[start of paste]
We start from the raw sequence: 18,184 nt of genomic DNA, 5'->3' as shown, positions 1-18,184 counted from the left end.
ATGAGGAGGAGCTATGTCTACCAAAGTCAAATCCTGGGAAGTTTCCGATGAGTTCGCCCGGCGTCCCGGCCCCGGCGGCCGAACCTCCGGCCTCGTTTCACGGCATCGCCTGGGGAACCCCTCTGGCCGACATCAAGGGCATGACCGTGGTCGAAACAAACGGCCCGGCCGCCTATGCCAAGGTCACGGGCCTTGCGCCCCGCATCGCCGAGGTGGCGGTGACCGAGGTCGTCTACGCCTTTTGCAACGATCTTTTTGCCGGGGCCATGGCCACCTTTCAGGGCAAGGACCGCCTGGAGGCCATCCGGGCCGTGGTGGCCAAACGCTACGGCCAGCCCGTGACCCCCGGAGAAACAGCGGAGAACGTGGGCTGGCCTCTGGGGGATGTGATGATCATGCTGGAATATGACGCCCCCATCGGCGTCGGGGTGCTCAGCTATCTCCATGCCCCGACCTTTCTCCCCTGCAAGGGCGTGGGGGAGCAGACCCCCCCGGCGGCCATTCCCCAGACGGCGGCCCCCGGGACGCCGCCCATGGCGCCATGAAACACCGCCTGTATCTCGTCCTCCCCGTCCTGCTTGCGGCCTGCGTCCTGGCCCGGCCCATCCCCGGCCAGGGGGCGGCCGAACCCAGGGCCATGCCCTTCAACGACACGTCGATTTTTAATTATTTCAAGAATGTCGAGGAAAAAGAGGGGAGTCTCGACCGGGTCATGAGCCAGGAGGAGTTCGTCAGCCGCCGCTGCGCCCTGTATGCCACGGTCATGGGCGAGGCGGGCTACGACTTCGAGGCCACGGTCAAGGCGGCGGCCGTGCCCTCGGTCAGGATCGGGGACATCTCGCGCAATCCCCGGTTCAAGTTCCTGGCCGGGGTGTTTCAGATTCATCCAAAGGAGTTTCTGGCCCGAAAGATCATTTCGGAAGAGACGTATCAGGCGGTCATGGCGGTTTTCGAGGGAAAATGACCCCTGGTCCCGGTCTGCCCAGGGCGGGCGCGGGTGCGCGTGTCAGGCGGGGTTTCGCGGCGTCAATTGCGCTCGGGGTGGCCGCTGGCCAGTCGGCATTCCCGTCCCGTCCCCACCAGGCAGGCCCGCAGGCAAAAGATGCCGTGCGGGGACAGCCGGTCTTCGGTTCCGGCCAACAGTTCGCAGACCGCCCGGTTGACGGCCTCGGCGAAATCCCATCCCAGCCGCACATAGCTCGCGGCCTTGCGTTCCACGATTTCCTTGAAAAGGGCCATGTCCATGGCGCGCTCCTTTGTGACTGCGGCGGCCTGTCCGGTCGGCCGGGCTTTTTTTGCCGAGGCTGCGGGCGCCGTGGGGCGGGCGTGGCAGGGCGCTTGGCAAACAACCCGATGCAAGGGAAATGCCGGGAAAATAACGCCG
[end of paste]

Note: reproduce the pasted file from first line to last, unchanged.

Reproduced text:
We start from the raw sequence: 18,184 nt of genomic DNA, 5'->3' as shown, positions 1-18,184 counted from the left end.
ATGAGGAGGAGCTATGTCTACCAAAGTCAAATCCTGGGAAGTTTCCGATGAGTTCGCCCGGCGTCCCGGCCCCGGCGGCCGAACCTCCGGCCTCGTTTCACGGCATCGCCTGGGGAACCCCTCTGGCCGACATCAAGGGCATGACCGTGGTCGAAACAAACGGCCCGGCCGCCTATGCCAAGGTCACGGGCCTTGCGCCCCGCATCGCCGAGGTGGCGGTGACCGAGGTCGTCTACGCCTTTTGCAACGATCTTTTTGCCGGGGCCATGGCCACCTTTCAGGGCAAGGACCGCCTGGAGGCCATCCGGGCCGTGGTGGCCAAACGCTACGGCCAGCCCGTGACCCCCGGAGAAACAGCGGAGAACGTGGGCTGGCCTCTGGGGGATGTGATGATCATGCTGGAATATGACGCCCCCATCGGCGTCGGGGTGCTCAGCTATCTCCATGCCCCGACCTTTCTCCCCTGCAAGGGCGTGGGGGAGCAGACCCCCCCGGCGGCCATTCCCCAGACGGCGGCCCCCGGGACGCCGCCCATGGCGCCATGAAACACCGCCTGTATCTCGTCCTCCCCGTCCTGCTTGCGGCCTGCGTCCTGGCCCGGCCCATCCCCGGCCAGGGGGCGGCCGAACCCAGGGCCATGCCCTTCAACGACACGTCGATTTTTAATTATTTCAAGAATGTCGAGGAAAAAGAGGGGAGTCTCGACCGGGTCATGAGCCAGGAGGAGTTCGTCAGCCGCCGCTGCGCCCTGTATGCCACGGTCATGGGCGAGGCGGGCTACGACTTCGAGGCCACGGTCAAGGCGGCGGCCGTGCCCTCGGTCAGGATCGGGGACATCTCGCGCAATCCCCGGTTCAAGTTCCTGGCCGGGGTGTTTCAGATTCATCCAAAGGAGTTTCTGGCCCGAAAGATCATTTCGGAAGAGACGTATCAGGCGGTCATGGCGGTTTTCGAGGGAAAATGACCCCTGGTCCCGGTCTGCCCAGGGCGGGCGCGGGTGCGCGTGTCAGGCGGGGTTTCGCGGCGTCAATTGCGCTCGGGGTGGCCGCTGGCCAGTCGGCATTCCCGTCCCGTCCCCACCAGGCAGGCCCGCAGGCAAAAGATGCCGTGCGGGGACAGCCGGTCTTCGGTTCCGGCCAACAGTTCGCAGACCGCCCGGTTGACGGCCTCGGCGAAATCCCATCCCAGCCGCACATAGCTCGCGGCCTTGCGTTCCACGATTTCCTTGAAAAGGGCCATGTCCATGGCGCGCTCCTTTGTGACTGCGGCGGCCTGTCCGGTCGGCCGGGCTTTTTTTGCCGAGGCTGCGGGCGCCGTGGGGCGGGCGTGGCAGGGCGCTTGGCAAACAACCCGATGCAAGGGAAATGCCGGGAAAATAACGCCG